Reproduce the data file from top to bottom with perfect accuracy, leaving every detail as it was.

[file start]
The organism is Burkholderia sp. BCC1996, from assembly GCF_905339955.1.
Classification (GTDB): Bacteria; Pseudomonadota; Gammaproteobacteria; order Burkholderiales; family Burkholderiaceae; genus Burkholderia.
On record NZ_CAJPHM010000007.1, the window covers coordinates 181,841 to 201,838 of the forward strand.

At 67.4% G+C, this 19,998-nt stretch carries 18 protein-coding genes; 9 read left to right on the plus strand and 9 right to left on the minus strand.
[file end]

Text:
The organism is Burkholderia sp. BCC1996, from assembly GCF_905339955.1.
Classification (GTDB): Bacteria; Pseudomonadota; Gammaproteobacteria; order Burkholderiales; family Burkholderiaceae; genus Burkholderia.
On record NZ_CAJPHM010000007.1, the window covers coordinates 181,841 to 201,838 of the forward strand.

At 67.4% G+C, this 19,998-nt stretch carries 18 protein-coding genes; 9 read left to right on the plus strand and 9 right to left on the minus strand.